In addition to a high rate of disparity in airfare, these systemic trends that emit prejudice, negligence, and thoughtlessness manifest as racial discrimination in service delivery standards.
The flight booking was the United States-based Delta Airlines, but the routing and services were provided by its partner airline, KLM Royal Dutch Airlines, the official airline carrier of the Netherlands. Thus, a Delta flight on January 13—originally booked as DL 9477—ended up as KL 588, a return leg originating in Lagos and heading to Houston through Amsterdam. This practice of re-booking flights under other carriers has been standard since 2020, when Air France, KLM, Delta, and Virgin Atlantic launched a partnership to provide customers with more convenient flight schedules, and a smooth and consistent travel experience, whichever airline they fly.
But just like any other European airline, flights originating from North America to Europe are often selective. Aircraft are newer and cleaner, and offer more reliable in-flight entertainment gadgets. They also have cleaner lavatories, and passengers are served fresher meals and provided with well-mannered flight attendants. Additionally, take-off delays are well-justified and are announced to passengers with the utmost respect.
However, once those airlines land at European layover airports, the story changes. Passengers transiting to African cities are hauled into dilapidated, filthy aircraft. Flight attendants may be professional and sometimes welcoming, but the evidence of systemized service shortfalls subjugate every moment. For instance, lavatories are uncared for, in-flight entertainment devices are broken-down, and the aircraft’s seat arrangement offers agonizingly tight leg room. Unprecedented take-off delays are customary, especially with flights originating from African cities to Europe.
Experience of flight KL 588 was a sorry tale of equipment breakdown and service negligence.
Accordingly, the KL 588 flight from Lagos to Amsterdam, filled with Nigerian passengers, was no different. Being a Boeing jet that looks good on the exterior, painted with KLM’s official blue color and logo, there is a mentality that because it is a KLM brand, nothing would ever go wrong. Yet the experience of flight KL 588 was a sorry tale of equipment breakdown and service negligence. The first shocker was a whopping one-hour take-off delay that left passengers seated in a crowded aircraft, grappling with hot cabin air, at a time when the highly infectious omicron variant was spreading like wildfire. Cabin attendants walked around aimlessly—a practice they were seemingly accustomed to.
The next embarrassing moment was an announcement about the nonworking in-flight entertainment system, made by a senior flight attendant, who stated, “We’re going to reboot the system, which should hopefully sort out the problem.” The system was not working at all and the flight attendants knew it, but their unethical lying to passengers about it raises other questions: Was the system rebooted? Did it work? Passengers did not receive any other explanation and instead spent six hours staring at blacked-out entertainment screens. They were equally uninformed of the progress of the trip until, finally, it was time to land in Amsterdam.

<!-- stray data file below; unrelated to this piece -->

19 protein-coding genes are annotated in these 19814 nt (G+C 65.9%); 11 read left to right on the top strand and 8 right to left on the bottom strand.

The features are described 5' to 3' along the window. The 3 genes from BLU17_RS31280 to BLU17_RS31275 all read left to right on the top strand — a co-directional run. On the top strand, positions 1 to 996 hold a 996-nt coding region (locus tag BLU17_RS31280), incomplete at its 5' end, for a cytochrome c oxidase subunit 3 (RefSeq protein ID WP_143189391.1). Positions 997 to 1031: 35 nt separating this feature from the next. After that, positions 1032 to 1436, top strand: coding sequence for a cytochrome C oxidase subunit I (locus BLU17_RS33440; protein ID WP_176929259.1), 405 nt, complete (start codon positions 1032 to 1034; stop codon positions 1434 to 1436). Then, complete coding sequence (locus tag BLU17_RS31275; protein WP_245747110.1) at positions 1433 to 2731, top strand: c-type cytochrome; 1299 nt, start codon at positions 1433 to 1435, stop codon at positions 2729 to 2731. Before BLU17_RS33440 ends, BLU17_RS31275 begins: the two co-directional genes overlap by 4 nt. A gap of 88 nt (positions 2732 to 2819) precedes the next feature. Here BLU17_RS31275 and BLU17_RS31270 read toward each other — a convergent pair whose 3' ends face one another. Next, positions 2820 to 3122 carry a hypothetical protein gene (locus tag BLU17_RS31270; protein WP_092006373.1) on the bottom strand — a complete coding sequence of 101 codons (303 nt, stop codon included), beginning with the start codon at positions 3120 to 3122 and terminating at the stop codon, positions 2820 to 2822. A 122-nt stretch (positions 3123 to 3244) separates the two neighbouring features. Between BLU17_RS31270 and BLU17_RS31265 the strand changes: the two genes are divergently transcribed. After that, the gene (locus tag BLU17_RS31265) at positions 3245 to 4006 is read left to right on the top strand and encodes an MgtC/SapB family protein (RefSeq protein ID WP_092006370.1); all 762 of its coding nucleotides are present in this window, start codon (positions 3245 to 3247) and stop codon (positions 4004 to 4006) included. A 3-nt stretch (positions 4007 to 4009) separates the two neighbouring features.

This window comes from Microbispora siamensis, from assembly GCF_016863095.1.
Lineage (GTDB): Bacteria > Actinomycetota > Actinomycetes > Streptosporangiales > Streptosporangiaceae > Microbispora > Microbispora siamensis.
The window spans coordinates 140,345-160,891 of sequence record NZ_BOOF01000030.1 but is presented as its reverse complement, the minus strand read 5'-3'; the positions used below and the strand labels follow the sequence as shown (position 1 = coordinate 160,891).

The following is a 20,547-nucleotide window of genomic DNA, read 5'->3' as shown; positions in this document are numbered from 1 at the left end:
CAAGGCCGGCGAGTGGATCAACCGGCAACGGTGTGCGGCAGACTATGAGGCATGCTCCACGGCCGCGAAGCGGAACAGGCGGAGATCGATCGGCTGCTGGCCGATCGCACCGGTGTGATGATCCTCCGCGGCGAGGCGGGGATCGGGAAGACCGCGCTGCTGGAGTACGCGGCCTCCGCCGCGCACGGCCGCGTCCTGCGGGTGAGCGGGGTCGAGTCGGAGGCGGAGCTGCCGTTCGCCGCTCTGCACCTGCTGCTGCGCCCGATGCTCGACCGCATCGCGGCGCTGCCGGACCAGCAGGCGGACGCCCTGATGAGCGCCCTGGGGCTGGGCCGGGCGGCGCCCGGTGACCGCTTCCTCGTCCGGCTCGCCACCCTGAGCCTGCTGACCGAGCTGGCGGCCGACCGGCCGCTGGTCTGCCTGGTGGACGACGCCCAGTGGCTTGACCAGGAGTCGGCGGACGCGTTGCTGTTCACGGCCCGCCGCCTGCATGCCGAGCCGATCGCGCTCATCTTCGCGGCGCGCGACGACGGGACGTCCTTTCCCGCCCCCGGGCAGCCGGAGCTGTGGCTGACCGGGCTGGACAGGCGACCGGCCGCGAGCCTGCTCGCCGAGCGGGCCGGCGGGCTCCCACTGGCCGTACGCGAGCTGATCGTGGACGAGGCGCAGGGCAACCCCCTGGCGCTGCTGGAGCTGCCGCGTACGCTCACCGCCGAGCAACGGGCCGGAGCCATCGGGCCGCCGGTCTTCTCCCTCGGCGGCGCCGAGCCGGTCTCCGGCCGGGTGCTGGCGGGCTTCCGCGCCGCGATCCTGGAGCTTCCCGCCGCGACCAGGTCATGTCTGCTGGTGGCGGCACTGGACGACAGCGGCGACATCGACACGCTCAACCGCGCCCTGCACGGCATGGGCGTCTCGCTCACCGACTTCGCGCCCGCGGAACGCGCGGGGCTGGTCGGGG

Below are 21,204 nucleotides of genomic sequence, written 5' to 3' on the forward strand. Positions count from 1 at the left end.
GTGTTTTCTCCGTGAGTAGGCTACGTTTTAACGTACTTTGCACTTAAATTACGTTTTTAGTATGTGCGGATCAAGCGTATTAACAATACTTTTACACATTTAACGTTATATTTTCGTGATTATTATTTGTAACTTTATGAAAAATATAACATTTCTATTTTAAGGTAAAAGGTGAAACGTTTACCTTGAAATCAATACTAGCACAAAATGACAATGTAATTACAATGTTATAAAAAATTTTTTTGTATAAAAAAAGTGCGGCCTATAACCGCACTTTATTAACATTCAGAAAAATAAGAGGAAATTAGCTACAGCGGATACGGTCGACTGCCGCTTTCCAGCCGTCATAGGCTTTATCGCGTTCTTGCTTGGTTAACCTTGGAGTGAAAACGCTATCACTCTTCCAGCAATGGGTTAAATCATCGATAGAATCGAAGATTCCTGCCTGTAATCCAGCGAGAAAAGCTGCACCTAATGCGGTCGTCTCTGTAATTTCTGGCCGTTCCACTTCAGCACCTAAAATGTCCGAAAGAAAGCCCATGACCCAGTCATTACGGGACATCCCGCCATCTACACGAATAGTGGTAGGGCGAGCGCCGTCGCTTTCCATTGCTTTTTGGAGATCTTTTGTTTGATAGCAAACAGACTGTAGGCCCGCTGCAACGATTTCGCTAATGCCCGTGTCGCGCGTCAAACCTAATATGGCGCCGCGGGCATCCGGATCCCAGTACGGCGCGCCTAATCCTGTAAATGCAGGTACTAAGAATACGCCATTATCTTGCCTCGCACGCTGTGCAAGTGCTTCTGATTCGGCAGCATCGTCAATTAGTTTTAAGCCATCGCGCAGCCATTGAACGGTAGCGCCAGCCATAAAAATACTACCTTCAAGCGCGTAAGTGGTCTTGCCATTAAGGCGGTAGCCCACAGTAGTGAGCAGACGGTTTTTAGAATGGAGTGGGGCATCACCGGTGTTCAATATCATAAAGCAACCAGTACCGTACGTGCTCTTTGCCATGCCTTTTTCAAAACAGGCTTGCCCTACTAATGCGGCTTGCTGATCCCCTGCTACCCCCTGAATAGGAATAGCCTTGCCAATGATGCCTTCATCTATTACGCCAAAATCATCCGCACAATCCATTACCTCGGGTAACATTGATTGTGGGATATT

Inside this flight, Nigerian passengers narrated their past horrific experiences of flying these European airlines, and how the booking and in-flight services change when these airlines operate within the Western territories. KLM’s experience is just a yardstick, as all European airlines share this institutionalized racial service structure—an unwritten policy of discrimination entrenched in their operational standards.
A failure by these European carriers to adequately supervise their African locations in similar standards to their European bases is racist.
Flight attendants may appear professional and may wear a smiling face, yet their service system remains well-structured, bigoted garbage. KLM operatives are very much aware that their ground services at their African locations are unsupervised—usually riddled with bribery, corruption at the highest level, and unrivaled clumsiness. For example, a basic check-in process at their European locations takes less than 15 minutes, whereas it takes hours to undergo a similar process at their African locations. A failure by these European carriers to adequately supervise their African locations in similar standards to their European bases is racist.
Institutional racism is often less noticeable because of its unconcealed nature, which makes it an innocuous routine. It is illogical for these airlines to have daily flights from African to European cities—loaded with 99.9% African passengers—without Black flight attendants, without authentic African food on the menu and, worst, without African TV programs or movies in their entertainment collection. It is completely insensitive and disrespectful to the African culture to serve pasta, apple pie, rice soaked in cheese, and tasteless meat and vegetable patties on a flight filled to the brim with African natives, and to offer them entertainment devoid of African themes.
In addition to a high rate of disparity in airfare, these systemic trends that emit prejudice, negligence, and thoughtlessness manifest as racial discrimination in service delivery standards. Thus, a collective failure of these airlines to provide appropriate and professional services to their African passengers is racially prejudicial.
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